For your consideration, here are the 21 titles I conquered in 2006:
· “24: The Game” (PS2)
· “Black” (PS2)
· “Chibi Robo” (GameCube)
· “Donkey Kong Jungle Beat” (GameCube) [started in 2005]· “Dragon Quest Heroes: Rocket Slime” (DS)
· “Elite Beat Agents” (DS) [one song away from clearing its hardest setting]· “Fire Emblem: Path of Radiance” (GameCube) [started in 2005]· “Tom Clancy’s Ghost Recon Advanced Warfighter” (Xbox 360)
· “Half-Life 2” (PC)
· “Half-Life 2: Episode One” (PC)
· “Lego Star Wars” (PS2)
· “Lego Star Wars II” (PS2) [my most thoroughly completed game of 2006; achieved 100 percent status]· “Marc Ecko’s Getting Up: Contents Under Pressure” (PS2)
· “Metal Gear Solid 2” (PS2)
· “Metal Gear Solid 3: Subsistence” (PS2)[cleared normal difficulty, not European Extreme]· “Metroid Prime: Hunters” (DS)
· “New Super Mario Bros.” (DS)
· “Osu! Tatakae! Ouendan” (DS — from Japan) [started in 2005; cleared 3 of 4 difficulty levels]· “Sin and Punishment: Successor to the Earth” (Nintendo 64 — from Japan)
· “Star Fox Command” (DS) [reached four of the game’s nine endings].
· “Suikoden V” (PS2) [longest game completed: 64 hours, 51 minutes, 29 seconds]
— Stephen Totilo
Multiplayer: Gaming Underground — Literally
Bulk of gaming on New York subways done with cell phones, iPods.
I was playing the final mission at the hardest difficulty level in the musical-adventure game “Elite Beat Agents,” tapping and scribbling away on my Nintendo DS Lite while I was standing on a New York subway platform. But my awareness of where I stood was displaced by two DS screens of cheerleading agents, a plague of music-hating aliens and the sounds of a Rolling Stones cover that blasted from the game into my headphones.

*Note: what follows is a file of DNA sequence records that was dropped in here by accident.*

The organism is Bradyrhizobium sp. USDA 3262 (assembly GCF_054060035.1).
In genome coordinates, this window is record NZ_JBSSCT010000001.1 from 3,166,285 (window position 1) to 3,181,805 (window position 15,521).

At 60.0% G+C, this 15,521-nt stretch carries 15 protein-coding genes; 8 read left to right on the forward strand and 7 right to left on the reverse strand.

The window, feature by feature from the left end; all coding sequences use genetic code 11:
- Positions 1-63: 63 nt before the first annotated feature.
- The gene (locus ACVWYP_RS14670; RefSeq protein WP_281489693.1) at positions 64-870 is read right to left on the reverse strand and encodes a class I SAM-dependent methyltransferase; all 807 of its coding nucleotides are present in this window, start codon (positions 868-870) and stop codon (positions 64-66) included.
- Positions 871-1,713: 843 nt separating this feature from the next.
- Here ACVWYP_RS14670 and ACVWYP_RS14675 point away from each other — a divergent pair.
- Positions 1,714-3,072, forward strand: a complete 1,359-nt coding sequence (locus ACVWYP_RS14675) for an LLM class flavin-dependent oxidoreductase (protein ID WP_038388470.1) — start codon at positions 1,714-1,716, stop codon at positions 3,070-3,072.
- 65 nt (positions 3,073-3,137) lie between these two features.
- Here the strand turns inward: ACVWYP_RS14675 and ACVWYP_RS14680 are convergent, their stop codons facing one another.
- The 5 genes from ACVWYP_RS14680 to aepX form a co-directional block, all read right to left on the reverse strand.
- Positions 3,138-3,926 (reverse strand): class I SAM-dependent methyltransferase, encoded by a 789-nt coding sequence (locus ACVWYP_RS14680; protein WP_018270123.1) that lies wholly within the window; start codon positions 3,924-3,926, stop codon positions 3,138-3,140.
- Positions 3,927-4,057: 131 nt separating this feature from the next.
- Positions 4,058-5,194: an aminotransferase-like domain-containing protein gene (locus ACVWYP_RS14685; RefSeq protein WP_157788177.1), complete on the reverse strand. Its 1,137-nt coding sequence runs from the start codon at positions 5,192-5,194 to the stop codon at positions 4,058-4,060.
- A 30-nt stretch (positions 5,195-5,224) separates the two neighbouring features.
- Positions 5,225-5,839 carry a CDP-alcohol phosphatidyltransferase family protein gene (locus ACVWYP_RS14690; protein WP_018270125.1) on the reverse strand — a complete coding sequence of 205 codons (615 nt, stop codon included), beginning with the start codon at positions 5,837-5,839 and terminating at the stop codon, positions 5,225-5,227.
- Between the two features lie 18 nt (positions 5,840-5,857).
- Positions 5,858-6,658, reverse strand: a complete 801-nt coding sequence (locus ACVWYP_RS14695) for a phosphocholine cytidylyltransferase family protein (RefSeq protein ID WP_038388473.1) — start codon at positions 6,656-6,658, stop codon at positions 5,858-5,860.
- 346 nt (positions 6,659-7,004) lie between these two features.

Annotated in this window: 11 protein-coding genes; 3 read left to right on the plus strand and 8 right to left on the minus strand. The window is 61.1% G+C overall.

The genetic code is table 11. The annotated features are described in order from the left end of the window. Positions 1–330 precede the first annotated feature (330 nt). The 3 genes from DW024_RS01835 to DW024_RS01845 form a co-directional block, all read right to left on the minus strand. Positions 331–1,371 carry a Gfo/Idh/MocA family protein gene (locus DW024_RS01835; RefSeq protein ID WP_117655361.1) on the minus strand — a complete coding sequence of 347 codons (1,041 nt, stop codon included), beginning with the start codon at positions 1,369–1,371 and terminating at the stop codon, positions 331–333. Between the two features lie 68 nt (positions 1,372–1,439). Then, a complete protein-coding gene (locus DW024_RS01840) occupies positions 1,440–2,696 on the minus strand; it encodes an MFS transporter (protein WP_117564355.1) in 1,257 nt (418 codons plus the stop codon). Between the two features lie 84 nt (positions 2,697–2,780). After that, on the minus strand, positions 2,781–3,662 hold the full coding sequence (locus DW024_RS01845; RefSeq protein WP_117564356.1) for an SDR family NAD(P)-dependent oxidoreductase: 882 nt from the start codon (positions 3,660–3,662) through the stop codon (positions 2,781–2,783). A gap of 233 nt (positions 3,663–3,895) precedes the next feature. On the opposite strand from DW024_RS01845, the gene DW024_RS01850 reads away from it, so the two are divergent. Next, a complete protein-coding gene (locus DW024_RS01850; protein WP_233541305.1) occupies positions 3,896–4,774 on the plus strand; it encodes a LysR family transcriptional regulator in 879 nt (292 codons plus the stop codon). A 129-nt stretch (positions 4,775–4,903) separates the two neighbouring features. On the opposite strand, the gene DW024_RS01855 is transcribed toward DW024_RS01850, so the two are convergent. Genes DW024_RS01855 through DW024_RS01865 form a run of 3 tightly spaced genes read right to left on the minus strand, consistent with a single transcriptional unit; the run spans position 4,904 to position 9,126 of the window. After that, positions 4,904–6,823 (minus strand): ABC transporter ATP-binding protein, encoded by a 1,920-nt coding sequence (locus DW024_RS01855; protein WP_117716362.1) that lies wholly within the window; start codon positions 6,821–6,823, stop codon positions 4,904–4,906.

A guy walked up to me and asked me for directions. I paused. I was already losing anyway. Did I know if the R train stopped at 8th Street? I did. He could take the W as well, just not the N. He walked away. I resumed playing. And then he came back. Was it OK to take the N?
I used to do most of my portable gaming at home, reclining on the couch with a Game Boy Advance, DS or PlayStation Portable. But a year and a half ago I started playing during my 40-minute subway commute from Brooklyn to Manhattan.
I noticed several things about gaming on the subway: